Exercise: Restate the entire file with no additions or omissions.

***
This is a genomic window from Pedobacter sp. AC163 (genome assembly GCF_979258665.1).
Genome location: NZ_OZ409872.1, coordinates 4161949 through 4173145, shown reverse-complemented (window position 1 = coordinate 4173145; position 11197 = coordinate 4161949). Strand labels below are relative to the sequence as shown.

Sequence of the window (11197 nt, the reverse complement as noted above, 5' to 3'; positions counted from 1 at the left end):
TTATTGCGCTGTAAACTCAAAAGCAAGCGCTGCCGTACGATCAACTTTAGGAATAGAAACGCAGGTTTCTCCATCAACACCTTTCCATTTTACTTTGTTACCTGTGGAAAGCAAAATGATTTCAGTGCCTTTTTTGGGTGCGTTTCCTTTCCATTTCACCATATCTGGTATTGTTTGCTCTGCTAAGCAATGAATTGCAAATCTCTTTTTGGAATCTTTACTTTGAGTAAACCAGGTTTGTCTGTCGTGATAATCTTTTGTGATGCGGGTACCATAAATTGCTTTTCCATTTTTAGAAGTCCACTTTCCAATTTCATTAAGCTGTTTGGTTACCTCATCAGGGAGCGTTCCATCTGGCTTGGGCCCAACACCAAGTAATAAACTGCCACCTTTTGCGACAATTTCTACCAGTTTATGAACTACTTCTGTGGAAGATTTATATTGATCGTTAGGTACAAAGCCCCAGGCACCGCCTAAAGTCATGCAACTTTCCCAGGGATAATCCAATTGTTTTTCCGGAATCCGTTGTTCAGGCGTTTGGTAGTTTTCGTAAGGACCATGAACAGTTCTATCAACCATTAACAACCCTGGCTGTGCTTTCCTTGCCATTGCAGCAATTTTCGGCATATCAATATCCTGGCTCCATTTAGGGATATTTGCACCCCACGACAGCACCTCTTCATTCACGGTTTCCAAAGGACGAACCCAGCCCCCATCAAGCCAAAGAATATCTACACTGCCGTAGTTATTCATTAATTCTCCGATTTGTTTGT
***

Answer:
This is a genomic window from Pedobacter sp. AC163 (genome assembly GCF_979258665.1).
Genome location: NZ_OZ409872.1, coordinates 4161949 through 4173145, shown reverse-complemented (window position 1 = coordinate 4173145; position 11197 = coordinate 4161949). Strand labels below are relative to the sequence as shown.

Sequence of the window (11197 nt, the reverse complement as noted above, 5' to 3'; positions counted from 1 at the left end):
TTATTGCGCTGTAAACTCAAAAGCAAGCGCTGCCGTACGATCAACTTTAGGAATAGAAACGCAGGTTTCTCCATCAACACCTTTCCATTTTACTTTGTTACCTGTGGAAAGCAAAATGATTTCAGTGCCTTTTTTGGGTGCGTTTCCTTTCCATTTCACCATATCTGGTATTGTTTGCTCTGCTAAGCAATGAATTGCAAATCTCTTTTTGGAATCTTTACTTTGAGTAAACCAGGTTTGTCTGTCGTGATAATCTTTTGTGATGCGGGTACCATAAATTGCTTTTCCATTTTTAGAAGTCCACTTTCCAATTTCATTAAGCTGTTTGGTTACCTCATCAGGGAGCGTTCCATCTGGCTTGGGCCCAACACCAAGTAATAAACTGCCACCTTTTGCGACAATTTCTACCAGTTTATGAACTACTTCTGTGGAAGATTTATATTGATCGTTAGGTACAAAGCCCCAGGCACCGCCTAAAGTCATGCAACTTTCCCAGGGATAATCCAATTGTTTTTCCGGAATCCGTTGTTCAGGCGTTTGGTAGTTTTCGTAAGGACCATGAACAGTTCTATCAACCATTAACAACCCTGGCTGTGCTTTCCTTGCCATTGCAGCAATTTTCGGCATATCAATATCCTGGCTCCATTTAGGGATATTTGCACCCCACGACAGCACCTCTTCATTCACGGTTTCCAAAGGACGAACCCAGCCCCCATCAAGCCAAAGAATATCTACACTGCCGTAGTTATTCATTAATTCTCCGATTTGTTTGT